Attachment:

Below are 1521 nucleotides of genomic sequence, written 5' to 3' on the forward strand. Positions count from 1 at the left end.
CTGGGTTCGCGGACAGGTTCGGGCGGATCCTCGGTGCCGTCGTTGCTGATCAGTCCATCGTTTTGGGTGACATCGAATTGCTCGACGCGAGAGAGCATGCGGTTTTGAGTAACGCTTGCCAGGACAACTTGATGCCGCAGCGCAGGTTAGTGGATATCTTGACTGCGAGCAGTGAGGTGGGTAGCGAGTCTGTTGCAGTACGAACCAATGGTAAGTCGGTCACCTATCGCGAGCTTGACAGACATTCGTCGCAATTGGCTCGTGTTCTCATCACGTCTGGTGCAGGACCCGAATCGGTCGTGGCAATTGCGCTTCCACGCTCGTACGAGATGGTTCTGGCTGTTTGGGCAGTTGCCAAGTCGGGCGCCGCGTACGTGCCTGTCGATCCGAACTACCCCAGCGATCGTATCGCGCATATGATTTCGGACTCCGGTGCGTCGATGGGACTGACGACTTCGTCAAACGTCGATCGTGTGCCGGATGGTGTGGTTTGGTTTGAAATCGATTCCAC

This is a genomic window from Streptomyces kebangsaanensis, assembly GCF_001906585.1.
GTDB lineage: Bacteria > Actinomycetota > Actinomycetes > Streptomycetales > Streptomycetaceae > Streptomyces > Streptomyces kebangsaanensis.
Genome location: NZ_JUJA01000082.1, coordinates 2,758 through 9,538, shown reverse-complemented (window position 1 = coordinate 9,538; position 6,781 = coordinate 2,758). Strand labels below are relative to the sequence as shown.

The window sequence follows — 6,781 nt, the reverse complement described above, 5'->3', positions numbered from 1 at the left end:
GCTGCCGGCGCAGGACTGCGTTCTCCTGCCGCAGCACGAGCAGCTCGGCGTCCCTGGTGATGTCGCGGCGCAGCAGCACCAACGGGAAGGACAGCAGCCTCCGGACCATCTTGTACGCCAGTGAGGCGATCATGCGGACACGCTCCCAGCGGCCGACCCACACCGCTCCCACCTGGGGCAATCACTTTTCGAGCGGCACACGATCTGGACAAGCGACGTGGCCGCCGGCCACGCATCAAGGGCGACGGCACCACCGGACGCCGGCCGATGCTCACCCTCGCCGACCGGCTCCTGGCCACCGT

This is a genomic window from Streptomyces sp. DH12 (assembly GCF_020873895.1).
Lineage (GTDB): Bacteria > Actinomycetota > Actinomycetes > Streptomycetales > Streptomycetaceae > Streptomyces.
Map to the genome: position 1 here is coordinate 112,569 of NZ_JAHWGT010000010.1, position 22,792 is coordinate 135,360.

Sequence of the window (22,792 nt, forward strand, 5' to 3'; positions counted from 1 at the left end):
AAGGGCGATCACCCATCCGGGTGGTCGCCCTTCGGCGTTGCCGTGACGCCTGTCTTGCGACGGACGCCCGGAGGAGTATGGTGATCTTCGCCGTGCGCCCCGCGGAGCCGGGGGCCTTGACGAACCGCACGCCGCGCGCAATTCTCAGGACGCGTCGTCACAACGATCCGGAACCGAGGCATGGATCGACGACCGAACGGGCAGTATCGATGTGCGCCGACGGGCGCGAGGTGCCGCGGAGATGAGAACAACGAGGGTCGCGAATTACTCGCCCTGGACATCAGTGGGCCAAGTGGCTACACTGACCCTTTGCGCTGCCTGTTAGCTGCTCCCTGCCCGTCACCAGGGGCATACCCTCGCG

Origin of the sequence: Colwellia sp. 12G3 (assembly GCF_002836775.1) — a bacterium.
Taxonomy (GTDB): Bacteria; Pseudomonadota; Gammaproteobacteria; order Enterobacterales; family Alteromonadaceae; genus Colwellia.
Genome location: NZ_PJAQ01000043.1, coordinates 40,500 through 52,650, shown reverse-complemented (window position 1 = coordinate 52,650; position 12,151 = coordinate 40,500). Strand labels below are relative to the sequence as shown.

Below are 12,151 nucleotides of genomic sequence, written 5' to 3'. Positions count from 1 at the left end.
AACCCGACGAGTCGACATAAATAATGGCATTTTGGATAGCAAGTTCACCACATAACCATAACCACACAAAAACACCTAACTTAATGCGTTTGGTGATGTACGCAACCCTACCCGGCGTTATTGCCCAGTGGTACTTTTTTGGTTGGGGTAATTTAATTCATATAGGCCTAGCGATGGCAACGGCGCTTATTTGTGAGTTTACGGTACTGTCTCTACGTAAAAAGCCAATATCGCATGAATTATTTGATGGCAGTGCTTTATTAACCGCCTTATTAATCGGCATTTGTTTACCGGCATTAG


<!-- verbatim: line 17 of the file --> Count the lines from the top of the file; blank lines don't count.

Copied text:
AACCCGACGAGTCGACATAAATAATGGCATTTTGGATAGCAAGTTCACCACATAACCATAACCACACAAAAACACCTAACTTAATGCGTTTGGTGATGTACGCAACCCTACCCGGCGTTATTGCCCAGTGGTACTTTTTTGGTTGGGGTAATTTAATTCATATAGGCCTAGCGATGGCAACGGCGCTTATTTGTGAGTTTACGGTACTGTCTCTACGTAAAAAGCCAATATCGCATGAATTATTTGATGGCAGTGCTTTATTAACCGCCTTATTAATCGGCATTTGTTTACCGGCATTAG